Ok, reading through the thread I didn't explain myself properly. When I questioned up to 1 to 10 people I was told that it's up to and therefore no need to panic. Like you have deduced, I quickly came to the conclusion that it was more common than up to 1 in 100 section otherwise that's where they would have placed it. As you can see from this thread some want to read it as 10%, but that's not what it is saying. I think all I can safely say is that it's over 1% otherwise it would have been categorised in the up to 1 in 100 section. My specialist was pretty much dismissive of the chance of catching skin cancer stating that no one that had been given Humira from their hospital had contracted it. It was a bit too much waffle for my liking because I was told that the figures were misleading because some people who use this drug are more susceptible to skin cancers anyway. All I know is that I'm a bit uncomfortable about taking it now, and I think it's unreasonable for me to find out about these statistics in black and white for the first time only after the drugs have been home delivered.

At a cost to the NHS of £350 an injection, once a fortnight, it's not a cheap drug either.
Edited by: "OllieSt" 3rd Aug 2017

Original Poster

PTibbets39 m ago

If that is how you interpret it then I suggest you talk to your doctor as …If that is how you interpret it then I suggest you talk to your doctor as well. There is no way on earth our drug approval agency would give the go ahead for a drug that one in every 10 people will get skin cancer from. Seriously?!


I don't understand where you're coming from. I've posted a picture of the info for the drug. Are you saying that info is incorrect, or that I'm not reading it properly

PTibbets1 h, 1 m ago

If that is how you interpret it then I suggest you talk to your doctor as …If that is how you interpret it then I suggest you talk to your doctor as well. There is no way on earth our drug approval agency would give the go ahead for a drug that one in every 10 people will get skin cancer from. Seriously?!



Like I said I have been told by multiple different medical professionals. No doubt I will get told again at my appointment at the end of the month since it's summer. I was also given various leaflets when I started taking the drug and have been sent to a dermatologist for a full body check one year after I started taking the medication, I also have prescription sun creams. It's not how interpret it, it's what I have been told, mutliple times, quite plainly. If you like I can check my meds when I get home and post a picture of the side effects or I probably have the leaflets with the rest of my medical papers. Though since Ollie has already done it and you ignored it I don't see the point. Don't know where you got the idea such drugs wouldn't be approved.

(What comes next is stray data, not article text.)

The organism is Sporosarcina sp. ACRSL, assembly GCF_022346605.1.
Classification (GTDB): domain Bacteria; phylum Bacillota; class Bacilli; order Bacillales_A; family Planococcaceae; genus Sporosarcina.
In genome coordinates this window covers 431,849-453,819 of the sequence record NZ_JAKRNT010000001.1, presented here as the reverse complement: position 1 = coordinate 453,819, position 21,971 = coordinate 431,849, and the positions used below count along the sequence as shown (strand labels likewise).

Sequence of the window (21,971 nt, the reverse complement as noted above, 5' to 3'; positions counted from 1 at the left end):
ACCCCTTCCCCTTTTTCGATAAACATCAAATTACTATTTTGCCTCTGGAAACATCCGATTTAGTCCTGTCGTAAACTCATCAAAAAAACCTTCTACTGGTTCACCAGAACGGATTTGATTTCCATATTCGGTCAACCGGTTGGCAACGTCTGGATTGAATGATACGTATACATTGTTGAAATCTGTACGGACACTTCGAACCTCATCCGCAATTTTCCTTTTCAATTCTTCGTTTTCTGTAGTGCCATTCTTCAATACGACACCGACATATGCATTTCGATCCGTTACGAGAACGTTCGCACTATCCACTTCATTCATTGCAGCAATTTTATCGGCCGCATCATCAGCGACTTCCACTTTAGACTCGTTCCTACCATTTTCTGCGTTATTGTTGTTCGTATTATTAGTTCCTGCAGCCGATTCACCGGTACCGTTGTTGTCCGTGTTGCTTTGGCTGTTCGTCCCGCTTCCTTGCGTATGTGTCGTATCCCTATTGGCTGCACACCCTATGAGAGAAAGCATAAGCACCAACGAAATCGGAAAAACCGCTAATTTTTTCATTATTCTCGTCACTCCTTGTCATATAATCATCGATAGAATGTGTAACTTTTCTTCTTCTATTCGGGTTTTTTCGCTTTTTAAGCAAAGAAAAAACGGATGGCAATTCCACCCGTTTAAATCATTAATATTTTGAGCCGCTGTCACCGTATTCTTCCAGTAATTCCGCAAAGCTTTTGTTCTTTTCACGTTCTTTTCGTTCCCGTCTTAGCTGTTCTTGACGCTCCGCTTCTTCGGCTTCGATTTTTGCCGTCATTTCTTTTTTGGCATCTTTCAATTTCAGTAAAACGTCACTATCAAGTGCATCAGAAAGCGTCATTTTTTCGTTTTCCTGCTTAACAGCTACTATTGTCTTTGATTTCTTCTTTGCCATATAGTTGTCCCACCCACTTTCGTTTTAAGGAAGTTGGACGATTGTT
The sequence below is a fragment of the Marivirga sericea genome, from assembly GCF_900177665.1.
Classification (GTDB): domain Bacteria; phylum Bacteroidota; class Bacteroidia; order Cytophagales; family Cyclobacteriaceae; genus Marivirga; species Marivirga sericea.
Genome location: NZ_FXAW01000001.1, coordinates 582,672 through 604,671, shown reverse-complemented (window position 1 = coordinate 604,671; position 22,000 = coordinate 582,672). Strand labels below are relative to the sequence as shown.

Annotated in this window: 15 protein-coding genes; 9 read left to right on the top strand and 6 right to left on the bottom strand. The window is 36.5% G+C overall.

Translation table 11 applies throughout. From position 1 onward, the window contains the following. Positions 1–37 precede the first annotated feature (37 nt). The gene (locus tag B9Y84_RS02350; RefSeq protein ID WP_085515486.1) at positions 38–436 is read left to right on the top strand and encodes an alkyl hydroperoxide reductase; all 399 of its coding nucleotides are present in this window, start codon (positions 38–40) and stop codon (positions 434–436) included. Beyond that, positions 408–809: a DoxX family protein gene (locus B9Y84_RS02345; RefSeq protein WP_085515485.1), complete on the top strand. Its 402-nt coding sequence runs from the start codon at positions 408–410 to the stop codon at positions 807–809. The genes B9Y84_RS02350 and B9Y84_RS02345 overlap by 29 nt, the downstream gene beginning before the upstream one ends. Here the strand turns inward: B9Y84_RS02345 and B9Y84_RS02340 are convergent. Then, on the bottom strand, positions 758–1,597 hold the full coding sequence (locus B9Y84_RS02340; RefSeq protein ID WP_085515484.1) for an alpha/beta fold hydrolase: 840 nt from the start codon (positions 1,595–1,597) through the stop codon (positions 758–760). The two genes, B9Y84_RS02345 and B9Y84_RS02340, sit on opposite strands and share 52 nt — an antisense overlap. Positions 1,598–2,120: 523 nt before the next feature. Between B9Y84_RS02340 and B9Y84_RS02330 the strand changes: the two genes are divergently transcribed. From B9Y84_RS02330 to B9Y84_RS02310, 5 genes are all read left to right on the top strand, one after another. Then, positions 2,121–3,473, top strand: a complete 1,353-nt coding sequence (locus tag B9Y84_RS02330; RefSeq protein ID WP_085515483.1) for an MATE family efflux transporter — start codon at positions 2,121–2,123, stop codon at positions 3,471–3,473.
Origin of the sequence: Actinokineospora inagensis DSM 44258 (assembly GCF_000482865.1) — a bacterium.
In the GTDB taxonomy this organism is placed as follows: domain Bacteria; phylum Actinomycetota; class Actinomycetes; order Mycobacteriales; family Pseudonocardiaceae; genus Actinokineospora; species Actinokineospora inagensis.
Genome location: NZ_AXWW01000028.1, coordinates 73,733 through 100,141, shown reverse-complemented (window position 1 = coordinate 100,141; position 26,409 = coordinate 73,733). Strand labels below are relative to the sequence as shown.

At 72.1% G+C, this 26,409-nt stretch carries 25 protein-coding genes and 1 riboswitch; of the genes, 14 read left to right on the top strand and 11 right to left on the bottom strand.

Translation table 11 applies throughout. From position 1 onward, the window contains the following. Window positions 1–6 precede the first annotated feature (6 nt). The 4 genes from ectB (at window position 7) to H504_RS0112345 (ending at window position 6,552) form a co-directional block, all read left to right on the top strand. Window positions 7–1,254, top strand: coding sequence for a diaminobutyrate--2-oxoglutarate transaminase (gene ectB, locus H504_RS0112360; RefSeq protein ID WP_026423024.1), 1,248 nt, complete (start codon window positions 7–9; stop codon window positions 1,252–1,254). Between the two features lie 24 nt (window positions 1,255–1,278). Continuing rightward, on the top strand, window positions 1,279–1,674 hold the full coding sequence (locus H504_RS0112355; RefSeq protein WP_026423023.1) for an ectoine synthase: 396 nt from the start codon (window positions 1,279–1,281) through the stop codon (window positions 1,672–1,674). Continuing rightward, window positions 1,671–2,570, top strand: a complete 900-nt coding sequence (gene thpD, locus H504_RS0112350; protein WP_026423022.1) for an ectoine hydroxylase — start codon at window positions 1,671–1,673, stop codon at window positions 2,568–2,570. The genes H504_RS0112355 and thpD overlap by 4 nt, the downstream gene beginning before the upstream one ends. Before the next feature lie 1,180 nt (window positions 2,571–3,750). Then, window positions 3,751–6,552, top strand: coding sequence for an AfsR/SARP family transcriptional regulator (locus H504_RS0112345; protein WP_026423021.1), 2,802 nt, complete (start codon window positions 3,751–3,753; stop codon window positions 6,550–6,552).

If it helps, most of the statistics which make up side effects for a medication are derived from pre-clinical Mouse studies (more so for new drugs) and a small clinical trial sample of people before the drug gets approved. Side effects are monitored over for patients who are recieving the drug for 10-15 years and the stats updated accordingly. No offence to Doctors but most do not really understand how these numbers are calculated.
Edited by: "krazie2004" 3rd Aug 2017

OllieSt1 h, 38 m ago

Ok, reading through the thread I didn't explain myself properly. When I …Ok, reading through the thread I didn't explain myself properly. When I questioned up to 1 to 10 people I was told that it's up to and therefore no need to panic. Like you have deduced, I quickly came to the conclusion that it was more common than up to 1 in 100 section otherwise that's where they would have placed it. As you can see from this thread some want to read it as 10%, but that's not what it is saying. I think all I can safely say is that it's over 1% otherwise it would have been categorised in the up to 1 in 100 section. My specialist was pretty much dismissive of the chance of catching skin cancer stating that no one that had been given Humira from their hospital had contracted it. It was a bit too much waffle for my liking because I was told that the figures were misleading because some people who use this drug are more susceptible to skin cancers anyway. All I know is that I'm a bit uncomfortable about taking it now, and I think it's unreasonable for me to find out about these statistics in black and white for the first time only after the drugs have been home delivered.At a cost to the NHS of £350 an injection, once a fortnight, it's not a cheap drug either.